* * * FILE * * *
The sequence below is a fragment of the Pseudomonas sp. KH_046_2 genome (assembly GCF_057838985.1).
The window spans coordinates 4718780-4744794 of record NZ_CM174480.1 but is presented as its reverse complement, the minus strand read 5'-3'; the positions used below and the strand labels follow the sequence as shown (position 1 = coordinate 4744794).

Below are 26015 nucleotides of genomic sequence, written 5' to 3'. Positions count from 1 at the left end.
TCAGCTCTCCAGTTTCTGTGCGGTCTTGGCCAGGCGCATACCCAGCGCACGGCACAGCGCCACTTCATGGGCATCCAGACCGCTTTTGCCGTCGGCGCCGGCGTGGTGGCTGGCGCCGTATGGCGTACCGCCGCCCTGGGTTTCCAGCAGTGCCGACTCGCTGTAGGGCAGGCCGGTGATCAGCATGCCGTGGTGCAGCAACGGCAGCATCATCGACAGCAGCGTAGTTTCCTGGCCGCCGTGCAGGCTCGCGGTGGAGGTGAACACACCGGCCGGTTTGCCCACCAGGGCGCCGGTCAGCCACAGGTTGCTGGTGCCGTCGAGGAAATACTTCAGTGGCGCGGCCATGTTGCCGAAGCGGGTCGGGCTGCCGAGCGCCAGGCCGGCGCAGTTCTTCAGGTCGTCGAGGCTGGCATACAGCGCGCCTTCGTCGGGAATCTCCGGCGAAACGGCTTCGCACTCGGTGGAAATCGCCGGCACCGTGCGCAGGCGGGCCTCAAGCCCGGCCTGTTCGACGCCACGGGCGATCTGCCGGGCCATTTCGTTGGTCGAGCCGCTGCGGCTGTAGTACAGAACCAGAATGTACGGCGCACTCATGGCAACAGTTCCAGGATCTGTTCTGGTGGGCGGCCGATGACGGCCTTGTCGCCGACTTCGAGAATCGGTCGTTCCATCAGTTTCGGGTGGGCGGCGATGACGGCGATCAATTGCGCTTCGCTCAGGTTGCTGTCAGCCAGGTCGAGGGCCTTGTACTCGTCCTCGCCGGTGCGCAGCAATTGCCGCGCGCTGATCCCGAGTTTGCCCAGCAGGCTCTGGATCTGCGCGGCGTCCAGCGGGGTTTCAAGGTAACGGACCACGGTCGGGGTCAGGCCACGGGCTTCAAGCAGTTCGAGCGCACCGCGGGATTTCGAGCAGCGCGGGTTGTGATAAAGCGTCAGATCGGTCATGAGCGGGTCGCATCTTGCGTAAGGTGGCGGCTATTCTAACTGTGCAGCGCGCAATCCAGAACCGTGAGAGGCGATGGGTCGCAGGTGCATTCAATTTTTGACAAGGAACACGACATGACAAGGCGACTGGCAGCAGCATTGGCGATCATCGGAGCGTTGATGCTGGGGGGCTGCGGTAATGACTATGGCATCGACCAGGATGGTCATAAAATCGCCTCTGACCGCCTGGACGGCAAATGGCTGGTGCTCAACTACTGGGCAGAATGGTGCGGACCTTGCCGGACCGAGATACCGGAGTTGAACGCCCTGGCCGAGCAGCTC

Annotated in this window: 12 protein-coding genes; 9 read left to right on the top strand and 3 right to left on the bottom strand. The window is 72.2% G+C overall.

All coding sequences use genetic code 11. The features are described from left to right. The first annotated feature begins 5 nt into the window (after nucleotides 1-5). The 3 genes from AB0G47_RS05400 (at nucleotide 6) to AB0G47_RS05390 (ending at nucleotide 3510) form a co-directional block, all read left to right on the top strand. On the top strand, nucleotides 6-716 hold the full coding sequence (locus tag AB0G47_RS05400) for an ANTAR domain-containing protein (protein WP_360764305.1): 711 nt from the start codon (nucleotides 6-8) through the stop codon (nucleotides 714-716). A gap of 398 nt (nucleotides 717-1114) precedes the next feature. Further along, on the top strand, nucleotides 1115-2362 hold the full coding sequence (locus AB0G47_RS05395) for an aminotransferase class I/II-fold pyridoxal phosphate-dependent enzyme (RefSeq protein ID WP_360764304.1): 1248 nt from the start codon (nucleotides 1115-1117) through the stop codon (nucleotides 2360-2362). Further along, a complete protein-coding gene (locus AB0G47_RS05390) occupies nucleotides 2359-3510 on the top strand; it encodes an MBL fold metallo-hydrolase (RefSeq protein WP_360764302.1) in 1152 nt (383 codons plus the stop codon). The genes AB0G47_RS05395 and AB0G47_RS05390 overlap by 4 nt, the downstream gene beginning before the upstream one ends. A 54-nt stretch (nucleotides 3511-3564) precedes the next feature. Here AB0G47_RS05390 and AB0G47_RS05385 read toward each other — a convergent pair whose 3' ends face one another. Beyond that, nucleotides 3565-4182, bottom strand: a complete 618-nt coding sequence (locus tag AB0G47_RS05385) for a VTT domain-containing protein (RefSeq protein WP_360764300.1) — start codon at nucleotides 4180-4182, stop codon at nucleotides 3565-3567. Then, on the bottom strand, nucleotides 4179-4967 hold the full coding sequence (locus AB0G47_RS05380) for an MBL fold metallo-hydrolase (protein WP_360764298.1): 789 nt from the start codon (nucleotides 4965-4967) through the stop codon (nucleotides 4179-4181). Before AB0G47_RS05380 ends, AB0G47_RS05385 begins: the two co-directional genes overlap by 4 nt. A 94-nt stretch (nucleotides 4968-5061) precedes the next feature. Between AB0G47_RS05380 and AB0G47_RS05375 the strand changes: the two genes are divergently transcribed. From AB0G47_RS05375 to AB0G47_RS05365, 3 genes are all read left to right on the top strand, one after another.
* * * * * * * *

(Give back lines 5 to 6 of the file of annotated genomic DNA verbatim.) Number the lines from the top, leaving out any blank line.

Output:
Annotated in this window: 12 protein-coding genes; 9 read left to right on the top strand and 3 right to left on the bottom strand. The window is 72.2% G+C overall.

All coding sequences use genetic code 11. The features are described from left to right. The first annotated feature begins 5 nt into the window (after nucleotides 1-5). The 3 genes from AB0G47_RS05400 (at nucleotide 6) to AB0G47_RS05390 (ending at nucleotide 3510) form a co-directional block, all read left to right on the top strand. On the top strand, nucleotides 6-716 hold the full coding sequence (locus tag AB0G47_RS05400) for an ANTAR domain-containing protein (protein WP_360764305.1): 711 nt from the start codon (nucleotides 6-8) through the stop codon (nucleotides 714-716). A gap of 398 nt (nucleotides 717-1114) precedes the next feature. Further along, on the top strand, nucleotides 1115-2362 hold the full coding sequence (locus AB0G47_RS05395) for an aminotransferase class I/II-fold pyridoxal phosphate-dependent enzyme (RefSeq protein ID WP_360764304.1): 1248 nt from the start codon (nucleotides 1115-1117) through the stop codon (nucleotides 2360-2362). Further along, a complete protein-coding gene (locus AB0G47_RS05390) occupies nucleotides 2359-3510 on the top strand; it encodes an MBL fold metallo-hydrolase (RefSeq protein WP_360764302.1) in 1152 nt (383 codons plus the stop codon). The genes AB0G47_RS05395 and AB0G47_RS05390 overlap by 4 nt, the downstream gene beginning before the upstream one ends. A 54-nt stretch (nucleotides 3511-3564) precedes the next feature. Here AB0G47_RS05390 and AB0G47_RS05385 read toward each other — a convergent pair whose 3' ends face one another. Beyond that, nucleotides 3565-4182, bottom strand: a complete 618-nt coding sequence (locus tag AB0G47_RS05385) for a VTT domain-containing protein (RefSeq protein WP_360764300.1) — start codon at nucleotides 4180-4182, stop codon at nucleotides 3565-3567. Then, on the bottom strand, nucleotides 4179-4967 hold the full coding sequence (locus AB0G47_RS05380) for an MBL fold metallo-hydrolase (protein WP_360764298.1): 789 nt from the start codon (nucleotides 4965-4967) through the stop codon (nucleotides 4179-4181). Before AB0G47_RS05380 ends, AB0G47_RS05385 begins: the two co-directional genes overlap by 4 nt. A 94-nt stretch (nucleotides 4968-5061) precedes the next feature. Between AB0G47_RS05380 and AB0G47_RS05375 the strand changes: the two genes are divergently transcribed. From AB0G47_RS05375 to AB0G47_RS05365, 3 genes are all read left to right on the top strand, one after another.